King of Cuba by Cristina García
Scribner • $26 • ISBN 9781476710242
On sale 5/21
While Junot Díaz's This is How You Lose Her was my favorite book last year, I have a special place in my heart for books by Latina writers, including Cristina García's Dreaming in Cuban (a National Book Award finalist), a story of exile and family set against the backdrop of the Cuban revolution.
Dreaming in Cuban is classic Latino lit, addressing duality of place, the draw of homeland and the immense pain of political upheaval and precarious dictatorship, told in a multigenerational narrative form. (Think The Brief Wondrous Life of Oscar Wao.) But what I loved most about Dreaming in Cuban—as with other Latina authors—was how it illuminated the unspoken pain of women in a highly masculine community.
In her wry new novel, King of Cuba, García comes at the Cuban male from a different angle, moving on and off the island of Cuba to tell the story of two macho, aging men in alternating voices. In Cuba, a fictionalized Castro called El Comandante nears the end of his life. Across the water in Miami, an exiled man named Goyo Herrera obsessively plots revenge against El Comandante, whom he blames for ruining his life and destroying his Cuban paradise.
Like in Dreaming in Cuban, these two narratives, interspersed with a chorus of other Cuban voices, combine to define an exhausted country and the bonds between its people.
Read on for an excerpt from the perspective of El Comanadante:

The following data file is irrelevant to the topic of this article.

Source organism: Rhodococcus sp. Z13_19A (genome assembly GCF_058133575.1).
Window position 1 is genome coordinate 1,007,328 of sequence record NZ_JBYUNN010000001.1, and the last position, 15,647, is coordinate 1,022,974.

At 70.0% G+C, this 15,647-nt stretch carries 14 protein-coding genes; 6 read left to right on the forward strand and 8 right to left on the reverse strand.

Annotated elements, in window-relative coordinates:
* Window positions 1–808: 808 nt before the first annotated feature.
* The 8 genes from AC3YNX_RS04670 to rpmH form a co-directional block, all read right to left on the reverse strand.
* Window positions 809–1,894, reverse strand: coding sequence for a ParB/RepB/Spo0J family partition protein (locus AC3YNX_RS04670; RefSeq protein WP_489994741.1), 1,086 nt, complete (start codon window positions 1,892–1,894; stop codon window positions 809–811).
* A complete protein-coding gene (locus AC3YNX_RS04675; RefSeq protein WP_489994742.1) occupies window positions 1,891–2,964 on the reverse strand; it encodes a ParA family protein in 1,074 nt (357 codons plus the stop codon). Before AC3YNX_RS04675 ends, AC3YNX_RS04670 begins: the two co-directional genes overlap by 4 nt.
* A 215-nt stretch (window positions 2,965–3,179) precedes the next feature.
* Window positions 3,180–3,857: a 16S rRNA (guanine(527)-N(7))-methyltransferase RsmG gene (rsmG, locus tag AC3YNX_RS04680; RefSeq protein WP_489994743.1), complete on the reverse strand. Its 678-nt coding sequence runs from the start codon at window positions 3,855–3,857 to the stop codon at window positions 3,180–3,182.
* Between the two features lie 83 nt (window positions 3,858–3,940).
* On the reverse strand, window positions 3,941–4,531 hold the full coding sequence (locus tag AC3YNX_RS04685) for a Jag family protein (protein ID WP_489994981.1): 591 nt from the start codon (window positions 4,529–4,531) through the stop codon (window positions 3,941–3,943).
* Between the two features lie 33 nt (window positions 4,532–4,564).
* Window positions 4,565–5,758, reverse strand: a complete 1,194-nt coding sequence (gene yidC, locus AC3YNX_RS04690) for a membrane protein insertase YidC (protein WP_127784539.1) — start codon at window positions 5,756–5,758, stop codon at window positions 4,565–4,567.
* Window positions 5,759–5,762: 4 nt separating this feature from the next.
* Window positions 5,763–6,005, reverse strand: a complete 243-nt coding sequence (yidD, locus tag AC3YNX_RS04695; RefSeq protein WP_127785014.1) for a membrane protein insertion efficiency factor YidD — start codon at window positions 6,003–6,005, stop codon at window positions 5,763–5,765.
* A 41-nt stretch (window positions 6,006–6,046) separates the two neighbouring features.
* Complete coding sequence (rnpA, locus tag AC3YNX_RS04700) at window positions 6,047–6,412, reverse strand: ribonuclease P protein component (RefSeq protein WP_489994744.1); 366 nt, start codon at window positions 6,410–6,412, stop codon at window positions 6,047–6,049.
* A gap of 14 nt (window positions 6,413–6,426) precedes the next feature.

The injection pinched the crux of his left elbow. The despot suspected that his caretakers were giving him more than B12 and magnesium infusions, but he'd stopped monitoring his health so closely. A pain in his chest cut off his breath, prompting another round of violent coughing. It sounded to him like machine-gun fire. He took sips of water from the glass Delia held to his lips, then sank back onto his pillows, exhausted. Of all his infirmities, the incessant choking bothered him most because it interfered with his ability to speak. If he couldn't speak, he couldn't cajole, intimidate, or command. Why, in his prime he could've persuaded Jesus Christ Himself off the cross and into armed revolt against His Father!
His old rival, Che, had suffered from chronic asthma, and this had slowed down the rebels in the Sierra Maestra. Half the time, Che was laid up looking like a goddamn saint. At least he'd had the decency to (finally) die young and photogenic while "exporting" revolution to Latin America, thereby becoming the face of radical heroism. That photograph—the one of him in a beret looking beatifically toward the future—was the most ubiquitous image of the twentieth century. Fifteen years ago an anthropology museum in Los Angeles had exhibited its infinite reproductions: refrigerator magnets, T-shirts, designer handbags, flip-flops, even neckties. Add to that a rash of movies and biographies and Che's myth was iron-clad, larded as it was with lies perpetuated by the Revolution itself.
"What are your plans today, mi amor?" Delia asked, trying to recapture her husband's attention.
"You're asking me my plans?"
"Don't get upset, I'm just—"
"How about staying alive?"
Will you check this one out?